This week, a 10,000 ton meteor sped toward Russia in the early morning hours. Thankfully, instead of crashing, it exploded above Russia’s Ural Mountains. The sonic boom it created shattered windows, damaged the facades of buildings and sent 400+ persons scurrying to area hospitals for injuries sustained from broken glass etc..
Through cosmic coincidence, on the same day, the asteroid known as 2012 DA14 narrowly missed Earth, the closest asteroid flyby on record. But the planet has not always been so lucky..
It was a stark reminder that at any time, we are at the mercy of celestial physics and can be obliterated by a foreign body racing toward our planet. (Meteor vs. comet vs. asteroid: do you know the difference? Click HERE to learn more..) Matter of fact, it’s happened dozens of times in our planet’s history. The proof is clear – the several craters dotting the planet’s surface, some eroded over millions of years and today filled with water as lakes.. Here are our TOP 5 amazing CRATERS on Earth produced by asteroid/meteor hits..
1. Barringer Crater, Arizona, USA.
Also known as Meteor Crater, it is about 1,200 m (4,000 ft) in diameter and 170 m deep (570 ft). Scientists estimate that the crater was created about 50,000 years ago, At the time, the area was an open grassland most likely inhabited by woolly mammoths and giant ground sloths.
The name Barringer Crater was given in honor of Daniel Barringer, who was first to suggest that it was produced by meteorite impact. Oddly enough, the crater is not a national monument nor does it have federal ownership. The crater is actually privately owned by the Barringer family through their Barringer Crater Company, which proclaims it to be “best preserved meteorite crater on Earth”. However, it was designated a US National Natural Landmark in November 1967.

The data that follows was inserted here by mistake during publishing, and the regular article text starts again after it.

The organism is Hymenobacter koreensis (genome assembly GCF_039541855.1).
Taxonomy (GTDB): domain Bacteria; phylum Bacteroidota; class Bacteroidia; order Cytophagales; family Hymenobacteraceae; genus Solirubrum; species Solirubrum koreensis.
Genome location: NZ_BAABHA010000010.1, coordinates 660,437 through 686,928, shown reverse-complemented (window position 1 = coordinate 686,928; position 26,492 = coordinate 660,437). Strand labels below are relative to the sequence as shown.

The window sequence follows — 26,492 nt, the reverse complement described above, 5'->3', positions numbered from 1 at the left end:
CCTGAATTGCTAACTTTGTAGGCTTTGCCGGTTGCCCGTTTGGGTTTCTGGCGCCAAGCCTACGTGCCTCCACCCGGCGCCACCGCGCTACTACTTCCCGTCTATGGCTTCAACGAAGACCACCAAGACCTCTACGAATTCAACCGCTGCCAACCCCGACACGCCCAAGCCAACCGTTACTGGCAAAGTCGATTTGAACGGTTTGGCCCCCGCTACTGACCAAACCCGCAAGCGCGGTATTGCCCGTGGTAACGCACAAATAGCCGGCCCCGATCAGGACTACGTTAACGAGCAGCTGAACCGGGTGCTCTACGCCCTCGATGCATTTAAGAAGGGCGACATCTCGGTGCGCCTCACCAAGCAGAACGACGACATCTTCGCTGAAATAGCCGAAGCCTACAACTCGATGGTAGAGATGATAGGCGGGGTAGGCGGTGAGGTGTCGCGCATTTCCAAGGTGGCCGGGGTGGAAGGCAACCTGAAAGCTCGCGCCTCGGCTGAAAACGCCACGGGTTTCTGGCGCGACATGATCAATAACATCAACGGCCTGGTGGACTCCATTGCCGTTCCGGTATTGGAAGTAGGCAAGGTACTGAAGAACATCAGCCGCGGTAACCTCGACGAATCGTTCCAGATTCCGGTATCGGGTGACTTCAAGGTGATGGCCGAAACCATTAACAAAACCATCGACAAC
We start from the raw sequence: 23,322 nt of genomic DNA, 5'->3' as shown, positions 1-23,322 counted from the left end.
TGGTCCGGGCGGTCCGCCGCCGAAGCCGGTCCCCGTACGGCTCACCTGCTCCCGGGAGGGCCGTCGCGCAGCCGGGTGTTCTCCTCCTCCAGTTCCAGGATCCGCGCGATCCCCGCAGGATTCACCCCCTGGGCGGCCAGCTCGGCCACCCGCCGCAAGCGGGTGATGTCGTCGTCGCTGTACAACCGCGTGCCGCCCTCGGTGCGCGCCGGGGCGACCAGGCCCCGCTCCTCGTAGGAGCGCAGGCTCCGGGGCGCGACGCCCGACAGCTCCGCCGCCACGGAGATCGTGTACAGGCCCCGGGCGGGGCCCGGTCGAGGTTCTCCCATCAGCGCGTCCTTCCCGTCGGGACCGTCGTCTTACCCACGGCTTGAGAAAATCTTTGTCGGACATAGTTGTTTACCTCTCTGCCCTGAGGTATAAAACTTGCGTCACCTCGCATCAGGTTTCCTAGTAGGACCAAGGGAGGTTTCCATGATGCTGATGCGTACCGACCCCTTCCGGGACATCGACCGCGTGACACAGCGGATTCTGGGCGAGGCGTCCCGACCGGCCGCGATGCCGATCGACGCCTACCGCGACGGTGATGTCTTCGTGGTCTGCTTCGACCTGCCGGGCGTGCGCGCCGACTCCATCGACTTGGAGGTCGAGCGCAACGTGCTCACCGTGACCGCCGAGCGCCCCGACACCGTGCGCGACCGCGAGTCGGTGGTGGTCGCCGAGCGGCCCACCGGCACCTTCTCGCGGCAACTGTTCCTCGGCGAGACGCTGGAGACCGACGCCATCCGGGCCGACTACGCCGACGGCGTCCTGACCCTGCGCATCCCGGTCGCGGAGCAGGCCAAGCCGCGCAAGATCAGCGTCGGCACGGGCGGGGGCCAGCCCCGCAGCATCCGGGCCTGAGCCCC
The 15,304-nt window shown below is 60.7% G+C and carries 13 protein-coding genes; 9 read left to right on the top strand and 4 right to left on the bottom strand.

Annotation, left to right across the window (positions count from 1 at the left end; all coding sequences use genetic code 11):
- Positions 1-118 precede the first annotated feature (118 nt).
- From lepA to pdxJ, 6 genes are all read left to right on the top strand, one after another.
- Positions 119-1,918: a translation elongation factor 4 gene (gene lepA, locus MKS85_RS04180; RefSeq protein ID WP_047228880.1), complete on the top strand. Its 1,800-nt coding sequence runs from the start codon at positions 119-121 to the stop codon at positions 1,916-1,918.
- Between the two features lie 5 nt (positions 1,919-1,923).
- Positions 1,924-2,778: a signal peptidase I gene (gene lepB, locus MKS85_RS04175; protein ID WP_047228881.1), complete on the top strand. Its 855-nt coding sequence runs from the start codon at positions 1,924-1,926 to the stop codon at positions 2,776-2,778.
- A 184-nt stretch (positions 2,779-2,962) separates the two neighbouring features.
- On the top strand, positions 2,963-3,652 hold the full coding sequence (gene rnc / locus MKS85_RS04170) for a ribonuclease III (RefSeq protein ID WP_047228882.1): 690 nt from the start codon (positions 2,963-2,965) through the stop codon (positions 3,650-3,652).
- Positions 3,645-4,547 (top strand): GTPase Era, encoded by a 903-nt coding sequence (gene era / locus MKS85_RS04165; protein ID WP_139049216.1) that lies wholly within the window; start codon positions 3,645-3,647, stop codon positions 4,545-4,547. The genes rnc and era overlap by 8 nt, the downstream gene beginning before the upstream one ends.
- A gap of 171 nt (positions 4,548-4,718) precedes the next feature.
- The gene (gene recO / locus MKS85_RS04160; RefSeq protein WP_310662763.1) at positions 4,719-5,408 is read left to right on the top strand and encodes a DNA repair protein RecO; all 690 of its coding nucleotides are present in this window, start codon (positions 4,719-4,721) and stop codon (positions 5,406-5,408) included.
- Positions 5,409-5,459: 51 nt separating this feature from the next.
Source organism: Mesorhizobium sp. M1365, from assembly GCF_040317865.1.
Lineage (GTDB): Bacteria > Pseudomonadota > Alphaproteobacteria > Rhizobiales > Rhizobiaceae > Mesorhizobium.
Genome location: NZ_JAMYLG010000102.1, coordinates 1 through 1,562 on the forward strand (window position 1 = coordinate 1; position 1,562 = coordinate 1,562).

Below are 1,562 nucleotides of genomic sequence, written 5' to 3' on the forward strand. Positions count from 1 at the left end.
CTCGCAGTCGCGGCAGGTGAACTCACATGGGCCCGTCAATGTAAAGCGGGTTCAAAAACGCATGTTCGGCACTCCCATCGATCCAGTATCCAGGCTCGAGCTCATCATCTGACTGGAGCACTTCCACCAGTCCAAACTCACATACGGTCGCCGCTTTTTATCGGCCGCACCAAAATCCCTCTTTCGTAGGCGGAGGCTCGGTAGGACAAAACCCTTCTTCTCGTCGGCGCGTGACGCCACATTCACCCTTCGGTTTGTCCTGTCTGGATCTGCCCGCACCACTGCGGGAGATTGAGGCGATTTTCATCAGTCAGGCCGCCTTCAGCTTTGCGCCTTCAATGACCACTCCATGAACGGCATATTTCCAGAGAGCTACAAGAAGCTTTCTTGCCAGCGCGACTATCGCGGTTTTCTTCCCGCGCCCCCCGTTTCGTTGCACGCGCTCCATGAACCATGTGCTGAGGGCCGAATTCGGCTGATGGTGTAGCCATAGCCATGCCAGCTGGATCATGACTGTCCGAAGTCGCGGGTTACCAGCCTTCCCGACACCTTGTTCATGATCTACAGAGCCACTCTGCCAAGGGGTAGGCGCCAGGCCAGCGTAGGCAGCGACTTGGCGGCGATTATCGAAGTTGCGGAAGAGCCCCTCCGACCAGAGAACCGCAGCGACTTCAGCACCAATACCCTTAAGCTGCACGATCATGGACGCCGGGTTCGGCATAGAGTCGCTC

2. Gosses Bluff Crater, Australia.
Gosses Bluff is an astonishing landform located in the very center of Australia. Australia is a great place to observe and study impact craters as the country has collected more impacts than many other parts of the world. Because of the dry climate, the craters haven’t weathered away, nor are they hidden by dense vegetation.
The asteroid or comet that caused this crater, was probably about 1 km in diameter and crashed into the earth about 142 million years ago!!
3. Wolf Creek Crater, Australia.
Wolf Creek Crater lies in Wolf Creek Crater National Park – just on the outskirts of East Kimberly’s Great Sandy Desert in Australia. Scientists believe it was been formed by a meteorite crash over 300,000 years ago.
This rock crater is truly a sight to behold. Measuring in at just over 800m (2,625 feet) wide and 55m (180 feet) deep, Wolf Creek is one of the largest preserved craters in the world.
4. Chicxulub Crater, Yucatan Peninsula, Mexico.
The Chicxulub crater is a prehistoric impact crater buried underneath the Yucatán Peninsula in Mexico. Its center is located near the town of Chicxulub, after which the crater is named. The crater is more than 180 km (110 miles) in diameter, making the feature one of the largest confirmed impact structures on Earth. The asteroid or comet that formed the crater was at least 10 km (6 miles) in diameter!
Below is a brief video zoom of the location of the Chicxulub crater.
Canada is another of Earth’s locales that have suffered numerous meteoric impacts. A map of Canada’s meteoric craters actually is riddled with dots like a chicken pox outbreak….
This satellite photo below shows the huge, almost perfect circle of Manicouagan that scientists believe resulted from the impact of a giant meteorite. The collision melted the rock and pressure created the central mound. The impact, some 200 million years ago, would likely have caused an environmental disaster! It is thought to have been caused by the impact of a 5 km (3 mi) diameter asteroid.
These photos really make us rather thankful that we were not around to live through such impacts. Our planet has certainly received more than its fair share of poundings from outer space….
Check out this NASA produced video that showed the projected path of Asterioid 2012 DA14 on February 15th, 2013.